By / Jan 19

Today, Secretary of State Mike Pompeo made an official determination that the People’s Republic of China is “committing genocide and crimes against humanity in Xinjiang, China, for targeting Uyghur Muslims and members of other ethnic and religious minority groups.” This announcement comes on Secretary Pompeo’s last day in office and a day before the inauguration of President-elect Joe Biden. According to Axios, the U.S. has become the first country to adopt these terms to describe the Chinese Communist Party’s unconscionable human rights abuses in its far northwest.

Some of the reasons cited for the determination include “the arbitrary imprisonment or other severe deprivation of physical liberty of more than one million civilians, forced sterilization, torture of a large number of those arbitrarily detained, forced labor, and the imposition of draconian restrictions on freedom of religion or belief, freedom of expression, and freedom of movement.” 

Secretary Pompeo stated that one of the key facts in his determination was the Chinese Communist Party’s (CCP) efforts to severely oppress Uyghur women with draconian birth control measures. Uyghur women are subjected to forced pregnancy checks, medication that stops their menstrual period, forced abortions, and surgical sterilizations. One of the major reasons that Uyghur women are sent to the internment camps is for having too many children. China’s goal, it seems, is to eradicate future generations of Uyghurs by manipulating who can and can’t bear children, and how many children a family can legally conceive. 

Why does this declaration of genocide against Uyghurs matter?

Since 2017, the Chinese Communist Party (CCP) has waged a systemic campaign of oppression and persecution against Uyghur Muslims, a predominantly Turkic-speaking ethnic group. The geographic scope of the CCP’s campaign against Uyghurs is global, but primarily restricted to Xinjiang, China’s western-most territory, where Uyghurs have lived for centuries. Under the guise of national security, the CCP is seeking to “pacify” the region with totalitarian tactics like pervasive surveillance, thought control, ideological reeducation, forced birth control, and compulsory labor. Once Chinese police detain a Uyghur for questioning, they are often sent away for “political reeducation.” China has constructed upward of 1,000 internment camps for this purpose. Estimates vary, but experts posit that China has detained between 1 million and 3 million Muslims in these facilities. Aside from political indoctrination, physical and psychological abuse is commonplace throughout these camps, ranging from rape and torture to malnourishment and forced organ harvesting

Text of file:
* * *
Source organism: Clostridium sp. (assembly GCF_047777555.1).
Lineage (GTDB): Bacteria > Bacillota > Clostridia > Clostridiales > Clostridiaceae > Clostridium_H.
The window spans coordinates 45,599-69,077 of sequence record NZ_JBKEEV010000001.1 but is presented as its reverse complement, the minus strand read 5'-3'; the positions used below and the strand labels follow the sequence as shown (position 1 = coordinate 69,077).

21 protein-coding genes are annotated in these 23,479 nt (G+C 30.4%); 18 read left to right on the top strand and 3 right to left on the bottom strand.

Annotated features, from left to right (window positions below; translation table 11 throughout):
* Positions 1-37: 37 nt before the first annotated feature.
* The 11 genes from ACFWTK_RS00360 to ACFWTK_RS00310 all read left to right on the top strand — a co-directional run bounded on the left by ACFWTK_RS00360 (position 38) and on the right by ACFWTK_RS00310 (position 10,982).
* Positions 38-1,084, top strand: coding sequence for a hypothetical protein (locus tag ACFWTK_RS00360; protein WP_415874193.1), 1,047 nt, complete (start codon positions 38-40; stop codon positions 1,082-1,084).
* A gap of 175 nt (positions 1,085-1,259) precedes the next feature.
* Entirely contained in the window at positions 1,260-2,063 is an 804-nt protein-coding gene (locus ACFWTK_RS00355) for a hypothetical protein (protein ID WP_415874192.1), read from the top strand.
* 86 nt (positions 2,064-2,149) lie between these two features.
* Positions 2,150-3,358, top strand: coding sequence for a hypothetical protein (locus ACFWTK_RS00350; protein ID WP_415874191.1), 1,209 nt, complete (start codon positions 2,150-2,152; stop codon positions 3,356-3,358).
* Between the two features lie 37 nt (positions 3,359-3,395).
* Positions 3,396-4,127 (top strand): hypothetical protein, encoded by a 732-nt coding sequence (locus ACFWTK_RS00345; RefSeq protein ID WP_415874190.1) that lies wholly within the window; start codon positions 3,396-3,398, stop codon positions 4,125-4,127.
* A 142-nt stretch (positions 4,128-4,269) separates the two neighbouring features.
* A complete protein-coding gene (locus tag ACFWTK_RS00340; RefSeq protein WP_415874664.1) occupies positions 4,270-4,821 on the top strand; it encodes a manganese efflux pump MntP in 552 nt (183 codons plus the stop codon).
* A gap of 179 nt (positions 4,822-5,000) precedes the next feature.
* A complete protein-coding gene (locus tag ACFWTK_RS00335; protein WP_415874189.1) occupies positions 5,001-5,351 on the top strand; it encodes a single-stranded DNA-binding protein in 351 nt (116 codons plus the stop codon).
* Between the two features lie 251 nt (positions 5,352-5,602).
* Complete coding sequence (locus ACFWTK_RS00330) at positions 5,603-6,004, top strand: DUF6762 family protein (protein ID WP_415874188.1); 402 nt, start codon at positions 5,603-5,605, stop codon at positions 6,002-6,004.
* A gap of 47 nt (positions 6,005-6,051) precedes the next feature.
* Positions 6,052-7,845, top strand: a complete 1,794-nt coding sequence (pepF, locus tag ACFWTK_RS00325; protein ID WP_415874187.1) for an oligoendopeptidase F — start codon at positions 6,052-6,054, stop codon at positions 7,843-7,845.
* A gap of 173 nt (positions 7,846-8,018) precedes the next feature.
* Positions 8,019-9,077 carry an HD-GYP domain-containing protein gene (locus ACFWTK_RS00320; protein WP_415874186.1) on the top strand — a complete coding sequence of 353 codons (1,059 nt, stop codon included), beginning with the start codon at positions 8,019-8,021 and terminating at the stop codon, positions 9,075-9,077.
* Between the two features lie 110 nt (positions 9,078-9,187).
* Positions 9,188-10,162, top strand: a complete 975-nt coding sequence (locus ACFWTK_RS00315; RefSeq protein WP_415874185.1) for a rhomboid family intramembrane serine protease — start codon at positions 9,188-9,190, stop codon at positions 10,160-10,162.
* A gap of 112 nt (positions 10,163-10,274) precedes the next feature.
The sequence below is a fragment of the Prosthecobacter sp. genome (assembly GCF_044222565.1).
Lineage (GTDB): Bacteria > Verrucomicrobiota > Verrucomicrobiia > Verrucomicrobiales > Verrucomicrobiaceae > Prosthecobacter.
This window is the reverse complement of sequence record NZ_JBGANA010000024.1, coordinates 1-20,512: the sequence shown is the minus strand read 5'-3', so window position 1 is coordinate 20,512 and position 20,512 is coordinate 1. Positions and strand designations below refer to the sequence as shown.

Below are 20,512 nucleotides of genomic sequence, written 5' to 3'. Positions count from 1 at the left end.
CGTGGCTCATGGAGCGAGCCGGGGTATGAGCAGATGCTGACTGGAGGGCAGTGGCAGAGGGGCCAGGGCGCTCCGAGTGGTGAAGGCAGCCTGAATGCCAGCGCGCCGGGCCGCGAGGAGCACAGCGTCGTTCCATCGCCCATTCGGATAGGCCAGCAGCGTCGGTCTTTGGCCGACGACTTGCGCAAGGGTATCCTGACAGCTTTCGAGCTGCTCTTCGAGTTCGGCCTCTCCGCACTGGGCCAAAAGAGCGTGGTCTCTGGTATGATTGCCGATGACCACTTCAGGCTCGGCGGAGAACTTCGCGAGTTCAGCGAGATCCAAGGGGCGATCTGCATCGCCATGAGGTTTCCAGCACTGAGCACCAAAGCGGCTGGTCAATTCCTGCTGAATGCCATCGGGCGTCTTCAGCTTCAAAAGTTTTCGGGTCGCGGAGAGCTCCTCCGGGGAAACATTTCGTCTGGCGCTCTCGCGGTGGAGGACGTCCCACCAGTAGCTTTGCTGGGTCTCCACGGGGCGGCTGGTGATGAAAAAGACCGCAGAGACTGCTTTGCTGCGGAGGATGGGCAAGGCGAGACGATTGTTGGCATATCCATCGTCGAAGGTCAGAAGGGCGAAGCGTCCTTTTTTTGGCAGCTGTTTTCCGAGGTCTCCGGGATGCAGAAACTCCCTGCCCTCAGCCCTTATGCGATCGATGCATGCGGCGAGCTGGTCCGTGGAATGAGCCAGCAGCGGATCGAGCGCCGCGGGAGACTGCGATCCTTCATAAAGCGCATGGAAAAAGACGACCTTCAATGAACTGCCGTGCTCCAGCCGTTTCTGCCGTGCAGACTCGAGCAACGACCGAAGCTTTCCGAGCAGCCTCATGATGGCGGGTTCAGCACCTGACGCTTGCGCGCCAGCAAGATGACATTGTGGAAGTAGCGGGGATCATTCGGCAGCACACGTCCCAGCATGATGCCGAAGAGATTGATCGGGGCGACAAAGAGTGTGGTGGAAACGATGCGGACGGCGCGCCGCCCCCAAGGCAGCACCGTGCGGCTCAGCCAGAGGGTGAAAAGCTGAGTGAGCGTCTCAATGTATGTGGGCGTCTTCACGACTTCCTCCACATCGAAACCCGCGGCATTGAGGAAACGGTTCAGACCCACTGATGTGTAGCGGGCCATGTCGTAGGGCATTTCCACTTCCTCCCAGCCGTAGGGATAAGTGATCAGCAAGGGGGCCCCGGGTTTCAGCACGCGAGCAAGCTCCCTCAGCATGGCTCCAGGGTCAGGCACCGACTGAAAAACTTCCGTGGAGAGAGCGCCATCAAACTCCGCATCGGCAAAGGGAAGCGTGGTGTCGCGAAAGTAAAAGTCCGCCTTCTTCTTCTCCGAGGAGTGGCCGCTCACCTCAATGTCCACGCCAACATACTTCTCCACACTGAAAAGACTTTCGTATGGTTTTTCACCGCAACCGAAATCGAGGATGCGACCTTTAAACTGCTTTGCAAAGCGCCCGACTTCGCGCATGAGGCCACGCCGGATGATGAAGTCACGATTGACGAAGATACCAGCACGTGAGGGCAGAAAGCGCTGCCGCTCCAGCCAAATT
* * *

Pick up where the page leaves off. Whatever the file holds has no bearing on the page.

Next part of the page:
The CCP also uses these camps to break apart Uyghur families. In cases where Uyghur husbands are sent off to camps, China has sent ethnically Han men to rape, and forcibly procreate with, the wives who are left behind. In some cases, where both the mother and father are detained, the CCP has sent Uyghur children to government-run boarding schools where all communication with the outside world is strictly regulated.

Members of the Congressional-Executive Commission on China sent a bipartisan letter asking that the Administration make an official determination as to whether the Chinese government is responsible for perpetrating atrocity crimes, including genocide, against Uyghurs, Kazakhs, and other Muslim ethnic minorities. Additionally, Senators Robert Menendez (D-N.J.), Ranking Member of the Senate Foreign Relations Committee, and John Cornyn (R-Texas) introduced a bipartisan resolution to designate human rights abuses perpetrated by the People’s Republic of China against the Uyghur people and other ethnic minorities in the Xinjiang Uyghur Autonomous Region (XUAR) as genocide. 

What is genocide?

The 1948 Convention on the Prevention and Punishment of the Crimes of Genocide defines genocide as “any of the following acts committed with intent to destroy, in whole or in part, a national, ethnical, racial or religious group.” The acts enumerated include:

  • Killing members of the group;
  • Causing serious bodily or mental harm to members of the group;
  • Deliberately inflicting on the group conditions of life calculated to bring about its physical destruction in whole or in part;
  • Imposing measures intended to prevent births within the group; or
  • Forcibly transferring children of the group to another group.

A genocide determination sends a powerful signal to the international community that the United States will not remain silent in the face of the CCP’s atrocities towards the Uyghur people.

What’s next after this declaration of genocide?